This book startles the reader with the proclamation that disputes the myth that education/learning will save humanity from itself. That schooling and intelligence will prevent human atrocity. The Elie poses this question relating to the holocaust. How could supposedly intelligent Germans allow themselves to participate in the decimation-genocide of Jews. It seems that moral education struggles to find a home in the university—even religious communities. This is the only way a student can become a witness.
The explanation of wounded faith is startling. Weisel tells a story of a father whose younger child has died. He says “God, I know you want to test me. You want to see if I will lose my faith, if I will despair. I will not! In spite of you and for you I will not.” And then the father said kaddish. Faith is a form of protest—thus the term wounded faith.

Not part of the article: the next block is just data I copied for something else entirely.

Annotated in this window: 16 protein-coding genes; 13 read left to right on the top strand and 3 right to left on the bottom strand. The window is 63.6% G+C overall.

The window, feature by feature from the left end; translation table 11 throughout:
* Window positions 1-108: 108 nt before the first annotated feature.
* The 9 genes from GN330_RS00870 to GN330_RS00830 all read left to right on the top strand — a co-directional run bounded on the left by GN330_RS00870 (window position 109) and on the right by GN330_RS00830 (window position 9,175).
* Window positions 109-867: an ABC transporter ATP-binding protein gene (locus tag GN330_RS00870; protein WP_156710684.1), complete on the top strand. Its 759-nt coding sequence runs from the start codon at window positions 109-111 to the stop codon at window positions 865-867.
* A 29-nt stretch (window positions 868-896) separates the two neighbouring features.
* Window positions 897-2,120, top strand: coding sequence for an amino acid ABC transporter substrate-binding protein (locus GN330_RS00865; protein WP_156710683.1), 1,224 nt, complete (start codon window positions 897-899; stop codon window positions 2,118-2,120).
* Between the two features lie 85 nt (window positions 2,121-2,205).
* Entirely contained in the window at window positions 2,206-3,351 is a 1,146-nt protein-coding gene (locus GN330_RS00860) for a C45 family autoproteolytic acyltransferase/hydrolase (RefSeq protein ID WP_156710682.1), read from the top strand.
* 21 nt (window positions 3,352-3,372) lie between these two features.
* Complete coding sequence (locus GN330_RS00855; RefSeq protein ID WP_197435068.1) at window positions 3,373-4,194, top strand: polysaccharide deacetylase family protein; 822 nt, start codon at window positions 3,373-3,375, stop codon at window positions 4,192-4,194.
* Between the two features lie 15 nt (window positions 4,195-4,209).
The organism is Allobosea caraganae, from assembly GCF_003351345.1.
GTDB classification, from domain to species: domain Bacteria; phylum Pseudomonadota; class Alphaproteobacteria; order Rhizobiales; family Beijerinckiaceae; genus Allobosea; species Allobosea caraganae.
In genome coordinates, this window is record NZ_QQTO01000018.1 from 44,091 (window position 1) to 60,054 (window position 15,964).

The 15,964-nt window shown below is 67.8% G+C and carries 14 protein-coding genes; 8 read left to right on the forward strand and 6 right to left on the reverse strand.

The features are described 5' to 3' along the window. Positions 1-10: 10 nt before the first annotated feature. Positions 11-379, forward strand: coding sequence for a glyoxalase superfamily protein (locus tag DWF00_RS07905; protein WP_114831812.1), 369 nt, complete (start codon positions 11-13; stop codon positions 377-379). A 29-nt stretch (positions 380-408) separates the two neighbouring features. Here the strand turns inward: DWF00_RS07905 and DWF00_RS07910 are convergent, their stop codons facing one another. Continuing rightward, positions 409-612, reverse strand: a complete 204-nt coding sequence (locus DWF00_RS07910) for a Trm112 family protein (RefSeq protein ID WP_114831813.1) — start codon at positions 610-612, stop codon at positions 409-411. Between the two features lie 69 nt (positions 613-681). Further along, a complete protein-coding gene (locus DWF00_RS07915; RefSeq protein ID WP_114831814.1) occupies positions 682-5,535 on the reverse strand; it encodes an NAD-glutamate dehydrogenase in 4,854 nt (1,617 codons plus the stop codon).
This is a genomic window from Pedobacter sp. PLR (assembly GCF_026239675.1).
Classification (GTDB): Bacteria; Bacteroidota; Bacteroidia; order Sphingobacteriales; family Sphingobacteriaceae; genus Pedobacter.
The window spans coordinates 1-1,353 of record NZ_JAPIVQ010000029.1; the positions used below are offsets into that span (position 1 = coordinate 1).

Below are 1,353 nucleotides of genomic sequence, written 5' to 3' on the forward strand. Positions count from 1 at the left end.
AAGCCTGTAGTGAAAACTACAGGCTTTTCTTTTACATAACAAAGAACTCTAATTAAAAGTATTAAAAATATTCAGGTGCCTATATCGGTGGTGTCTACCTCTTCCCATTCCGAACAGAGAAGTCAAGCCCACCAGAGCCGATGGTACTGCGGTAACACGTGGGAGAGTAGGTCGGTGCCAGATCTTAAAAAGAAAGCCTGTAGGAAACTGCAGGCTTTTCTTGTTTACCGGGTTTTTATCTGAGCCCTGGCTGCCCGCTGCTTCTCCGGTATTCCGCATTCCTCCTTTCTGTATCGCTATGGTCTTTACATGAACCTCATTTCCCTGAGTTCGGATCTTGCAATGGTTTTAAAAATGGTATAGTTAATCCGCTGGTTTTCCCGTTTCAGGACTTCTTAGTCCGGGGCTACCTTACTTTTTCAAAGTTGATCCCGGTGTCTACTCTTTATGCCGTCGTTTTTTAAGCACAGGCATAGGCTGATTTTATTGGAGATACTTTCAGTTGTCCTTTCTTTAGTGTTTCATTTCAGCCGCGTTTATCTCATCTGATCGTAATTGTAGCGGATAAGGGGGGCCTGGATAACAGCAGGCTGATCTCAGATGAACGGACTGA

The book loses some of its uniqueness and power in the last 1/3 but it still is an immensely important work. This should be at the top of must read books.